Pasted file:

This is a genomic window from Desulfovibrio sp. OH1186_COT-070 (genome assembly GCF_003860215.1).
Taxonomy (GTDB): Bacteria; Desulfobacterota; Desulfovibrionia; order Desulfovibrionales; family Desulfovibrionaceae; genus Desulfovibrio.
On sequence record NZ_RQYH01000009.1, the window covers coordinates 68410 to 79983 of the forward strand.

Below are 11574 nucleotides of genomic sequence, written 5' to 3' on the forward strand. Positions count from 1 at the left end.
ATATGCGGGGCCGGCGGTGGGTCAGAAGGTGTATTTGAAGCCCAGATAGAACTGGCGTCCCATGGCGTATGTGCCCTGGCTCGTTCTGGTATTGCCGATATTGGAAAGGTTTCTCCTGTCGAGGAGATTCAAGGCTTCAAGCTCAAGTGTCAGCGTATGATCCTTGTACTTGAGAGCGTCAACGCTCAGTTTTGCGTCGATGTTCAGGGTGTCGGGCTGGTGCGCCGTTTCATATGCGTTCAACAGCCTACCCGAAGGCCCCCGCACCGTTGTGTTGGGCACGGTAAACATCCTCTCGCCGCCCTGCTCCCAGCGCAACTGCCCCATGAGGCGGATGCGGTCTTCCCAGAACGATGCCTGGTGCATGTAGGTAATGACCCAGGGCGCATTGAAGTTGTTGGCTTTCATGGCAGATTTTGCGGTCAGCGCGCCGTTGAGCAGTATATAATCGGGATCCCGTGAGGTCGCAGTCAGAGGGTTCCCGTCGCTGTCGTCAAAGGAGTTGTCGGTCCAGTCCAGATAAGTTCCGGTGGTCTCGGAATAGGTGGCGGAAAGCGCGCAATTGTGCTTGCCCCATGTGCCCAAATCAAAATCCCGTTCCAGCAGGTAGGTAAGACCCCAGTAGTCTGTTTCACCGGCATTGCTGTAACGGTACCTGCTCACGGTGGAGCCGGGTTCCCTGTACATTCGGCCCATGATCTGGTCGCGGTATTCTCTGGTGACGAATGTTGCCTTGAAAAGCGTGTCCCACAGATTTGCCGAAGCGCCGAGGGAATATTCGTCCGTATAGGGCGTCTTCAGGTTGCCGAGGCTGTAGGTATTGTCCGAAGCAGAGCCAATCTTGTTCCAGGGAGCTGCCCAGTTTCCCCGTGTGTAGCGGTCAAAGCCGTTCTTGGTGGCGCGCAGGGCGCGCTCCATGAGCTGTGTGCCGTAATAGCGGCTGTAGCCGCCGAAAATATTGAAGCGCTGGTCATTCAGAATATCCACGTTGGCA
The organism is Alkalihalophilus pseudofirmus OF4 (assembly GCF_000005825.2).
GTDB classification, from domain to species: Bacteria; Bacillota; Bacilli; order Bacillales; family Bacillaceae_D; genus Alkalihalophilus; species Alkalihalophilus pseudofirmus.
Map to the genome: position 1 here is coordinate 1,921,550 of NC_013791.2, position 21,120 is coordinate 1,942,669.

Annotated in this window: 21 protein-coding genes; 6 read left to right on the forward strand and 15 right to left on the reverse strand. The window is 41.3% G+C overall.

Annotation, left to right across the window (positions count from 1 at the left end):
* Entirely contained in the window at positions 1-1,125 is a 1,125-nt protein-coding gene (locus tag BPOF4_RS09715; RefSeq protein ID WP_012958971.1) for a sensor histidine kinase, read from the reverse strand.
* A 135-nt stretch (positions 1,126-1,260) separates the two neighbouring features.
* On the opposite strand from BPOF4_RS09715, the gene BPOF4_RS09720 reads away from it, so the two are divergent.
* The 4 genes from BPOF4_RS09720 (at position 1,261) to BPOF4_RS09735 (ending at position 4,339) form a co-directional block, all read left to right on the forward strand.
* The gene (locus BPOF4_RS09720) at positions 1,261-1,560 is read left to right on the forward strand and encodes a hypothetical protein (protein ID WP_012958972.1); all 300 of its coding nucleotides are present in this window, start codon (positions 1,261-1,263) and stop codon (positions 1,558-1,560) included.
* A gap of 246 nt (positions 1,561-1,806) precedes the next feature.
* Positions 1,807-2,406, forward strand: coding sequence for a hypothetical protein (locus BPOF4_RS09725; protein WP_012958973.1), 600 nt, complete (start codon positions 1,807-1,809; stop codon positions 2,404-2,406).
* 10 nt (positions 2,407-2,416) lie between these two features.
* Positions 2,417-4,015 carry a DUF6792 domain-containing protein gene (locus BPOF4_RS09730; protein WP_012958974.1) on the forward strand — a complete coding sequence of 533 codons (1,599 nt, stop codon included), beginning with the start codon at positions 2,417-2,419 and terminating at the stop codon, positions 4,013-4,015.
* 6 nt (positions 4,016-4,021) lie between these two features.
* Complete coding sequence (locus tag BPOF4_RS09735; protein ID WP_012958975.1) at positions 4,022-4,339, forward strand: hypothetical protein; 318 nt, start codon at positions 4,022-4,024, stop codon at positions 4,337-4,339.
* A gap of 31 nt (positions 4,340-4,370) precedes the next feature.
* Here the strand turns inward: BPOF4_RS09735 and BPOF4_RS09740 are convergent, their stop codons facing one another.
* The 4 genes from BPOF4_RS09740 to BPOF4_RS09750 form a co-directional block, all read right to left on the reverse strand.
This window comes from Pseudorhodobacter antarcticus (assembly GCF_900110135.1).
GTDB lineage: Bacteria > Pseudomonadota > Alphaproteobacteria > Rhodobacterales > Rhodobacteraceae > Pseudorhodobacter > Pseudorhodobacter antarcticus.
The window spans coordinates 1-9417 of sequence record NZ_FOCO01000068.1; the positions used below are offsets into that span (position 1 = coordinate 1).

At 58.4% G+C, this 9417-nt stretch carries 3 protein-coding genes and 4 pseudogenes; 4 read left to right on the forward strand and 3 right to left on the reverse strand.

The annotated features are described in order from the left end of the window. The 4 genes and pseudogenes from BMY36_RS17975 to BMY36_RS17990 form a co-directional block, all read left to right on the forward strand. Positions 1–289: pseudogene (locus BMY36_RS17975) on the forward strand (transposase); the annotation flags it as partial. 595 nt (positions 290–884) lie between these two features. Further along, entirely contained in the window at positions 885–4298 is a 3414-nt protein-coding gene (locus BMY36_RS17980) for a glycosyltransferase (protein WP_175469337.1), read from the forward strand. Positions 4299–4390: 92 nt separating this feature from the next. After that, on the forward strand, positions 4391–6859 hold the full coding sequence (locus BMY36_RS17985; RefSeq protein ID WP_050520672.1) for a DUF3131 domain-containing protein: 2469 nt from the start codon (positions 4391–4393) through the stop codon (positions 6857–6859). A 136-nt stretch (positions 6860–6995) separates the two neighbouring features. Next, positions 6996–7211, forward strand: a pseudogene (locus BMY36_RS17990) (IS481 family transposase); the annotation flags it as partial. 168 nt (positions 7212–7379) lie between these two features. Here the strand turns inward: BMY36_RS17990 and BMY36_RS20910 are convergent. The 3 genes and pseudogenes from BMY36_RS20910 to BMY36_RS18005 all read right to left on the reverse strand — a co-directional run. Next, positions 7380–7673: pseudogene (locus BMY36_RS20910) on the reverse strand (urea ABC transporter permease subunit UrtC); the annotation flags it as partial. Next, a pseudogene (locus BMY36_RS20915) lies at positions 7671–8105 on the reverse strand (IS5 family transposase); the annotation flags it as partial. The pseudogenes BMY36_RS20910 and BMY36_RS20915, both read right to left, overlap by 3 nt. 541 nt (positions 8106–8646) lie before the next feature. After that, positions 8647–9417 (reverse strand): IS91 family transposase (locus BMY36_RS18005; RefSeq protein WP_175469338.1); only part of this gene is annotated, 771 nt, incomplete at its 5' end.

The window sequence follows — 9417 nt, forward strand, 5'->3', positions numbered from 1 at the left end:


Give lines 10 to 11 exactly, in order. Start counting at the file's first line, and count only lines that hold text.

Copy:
Annotation, left to right across the window (positions count from 1 at the left end):
* Entirely contained in the window at positions 1-1,125 is a 1,125-nt protein-coding gene (locus tag BPOF4_RS09715; RefSeq protein ID WP_012958971.1) for a sensor histidine kinase, read from the reverse strand.